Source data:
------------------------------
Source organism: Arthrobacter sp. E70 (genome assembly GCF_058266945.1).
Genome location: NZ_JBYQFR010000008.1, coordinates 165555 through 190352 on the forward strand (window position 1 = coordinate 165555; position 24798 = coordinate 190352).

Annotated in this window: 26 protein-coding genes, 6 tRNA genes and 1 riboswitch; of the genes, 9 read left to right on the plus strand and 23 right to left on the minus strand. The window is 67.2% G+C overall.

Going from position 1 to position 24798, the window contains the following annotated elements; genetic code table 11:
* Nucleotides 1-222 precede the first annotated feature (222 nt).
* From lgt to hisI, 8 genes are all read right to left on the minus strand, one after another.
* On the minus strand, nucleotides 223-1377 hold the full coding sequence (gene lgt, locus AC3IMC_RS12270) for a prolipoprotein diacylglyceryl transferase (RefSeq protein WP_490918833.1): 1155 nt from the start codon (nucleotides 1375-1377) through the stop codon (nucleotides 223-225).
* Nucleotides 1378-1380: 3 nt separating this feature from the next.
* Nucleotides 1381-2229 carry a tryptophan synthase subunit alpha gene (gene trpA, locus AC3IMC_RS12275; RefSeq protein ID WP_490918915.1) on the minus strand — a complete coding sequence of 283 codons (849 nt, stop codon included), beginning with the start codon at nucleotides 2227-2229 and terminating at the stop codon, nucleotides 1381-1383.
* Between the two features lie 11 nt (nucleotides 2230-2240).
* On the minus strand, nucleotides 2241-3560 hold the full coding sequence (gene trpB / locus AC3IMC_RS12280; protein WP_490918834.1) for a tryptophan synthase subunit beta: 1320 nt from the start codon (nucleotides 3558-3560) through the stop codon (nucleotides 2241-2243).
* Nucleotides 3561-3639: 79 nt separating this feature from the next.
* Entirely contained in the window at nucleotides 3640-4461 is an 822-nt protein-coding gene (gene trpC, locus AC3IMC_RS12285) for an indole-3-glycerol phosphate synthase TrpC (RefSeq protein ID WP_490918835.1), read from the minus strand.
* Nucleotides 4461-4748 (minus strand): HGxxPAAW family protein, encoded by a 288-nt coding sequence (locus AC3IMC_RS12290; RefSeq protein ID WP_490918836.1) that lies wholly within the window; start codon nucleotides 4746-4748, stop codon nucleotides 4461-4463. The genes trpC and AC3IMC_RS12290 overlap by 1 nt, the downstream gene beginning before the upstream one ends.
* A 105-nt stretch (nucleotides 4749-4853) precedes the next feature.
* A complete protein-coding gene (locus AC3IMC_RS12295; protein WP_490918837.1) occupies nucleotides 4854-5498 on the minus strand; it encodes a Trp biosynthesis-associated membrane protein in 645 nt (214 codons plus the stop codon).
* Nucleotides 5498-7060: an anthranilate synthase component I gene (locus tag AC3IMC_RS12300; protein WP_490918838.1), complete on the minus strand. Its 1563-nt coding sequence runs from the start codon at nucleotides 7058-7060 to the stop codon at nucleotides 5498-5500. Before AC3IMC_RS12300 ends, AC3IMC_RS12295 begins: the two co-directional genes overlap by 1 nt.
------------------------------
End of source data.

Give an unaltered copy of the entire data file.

Source organism: Arthrobacter sp. E70 (genome assembly GCF_058266945.1).
Genome location: NZ_JBYQFR010000008.1, coordinates 165555 through 190352 on the forward strand (window position 1 = coordinate 165555; position 24798 = coordinate 190352).

Annotated in this window: 26 protein-coding genes, 6 tRNA genes and 1 riboswitch; of the genes, 9 read left to right on the plus strand and 23 right to left on the minus strand. The window is 67.2% G+C overall.

Going from position 1 to position 24798, the window contains the following annotated elements; genetic code table 11:
* Nucleotides 1-222 precede the first annotated feature (222 nt).
* From lgt to hisI, 8 genes are all read right to left on the minus strand, one after another.
* On the minus strand, nucleotides 223-1377 hold the full coding sequence (gene lgt, locus AC3IMC_RS12270) for a prolipoprotein diacylglyceryl transferase (RefSeq protein WP_490918833.1): 1155 nt from the start codon (nucleotides 1375-1377) through the stop codon (nucleotides 223-225).
* Nucleotides 1378-1380: 3 nt separating this feature from the next.
* Nucleotides 1381-2229 carry a tryptophan synthase subunit alpha gene (gene trpA, locus AC3IMC_RS12275; RefSeq protein ID WP_490918915.1) on the minus strand — a complete coding sequence of 283 codons (849 nt, stop codon included), beginning with the start codon at nucleotides 2227-2229 and terminating at the stop codon, nucleotides 1381-1383.
* Between the two features lie 11 nt (nucleotides 2230-2240).
* On the minus strand, nucleotides 2241-3560 hold the full coding sequence (gene trpB / locus AC3IMC_RS12280; protein WP_490918834.1) for a tryptophan synthase subunit beta: 1320 nt from the start codon (nucleotides 3558-3560) through the stop codon (nucleotides 2241-2243).
* Nucleotides 3561-3639: 79 nt separating this feature from the next.
* Entirely contained in the window at nucleotides 3640-4461 is an 822-nt protein-coding gene (gene trpC, locus AC3IMC_RS12285) for an indole-3-glycerol phosphate synthase TrpC (RefSeq protein ID WP_490918835.1), read from the minus strand.
* Nucleotides 4461-4748 (minus strand): HGxxPAAW family protein, encoded by a 288-nt coding sequence (locus AC3IMC_RS12290; RefSeq protein ID WP_490918836.1) that lies wholly within the window; start codon nucleotides 4746-4748, stop codon nucleotides 4461-4463. The genes trpC and AC3IMC_RS12290 overlap by 1 nt, the downstream gene beginning before the upstream one ends.
* A 105-nt stretch (nucleotides 4749-4853) precedes the next feature.
* A complete protein-coding gene (locus AC3IMC_RS12295; protein WP_490918837.1) occupies nucleotides 4854-5498 on the minus strand; it encodes a Trp biosynthesis-associated membrane protein in 645 nt (214 codons plus the stop codon).
* Nucleotides 5498-7060: an anthranilate synthase component I gene (locus tag AC3IMC_RS12300; protein WP_490918838.1), complete on the minus strand. Its 1563-nt coding sequence runs from the start codon at nucleotides 7058-7060 to the stop codon at nucleotides 5498-5500. Before AC3IMC_RS12300 ends, AC3IMC_RS12295 begins: the two co-directional genes overlap by 1 nt.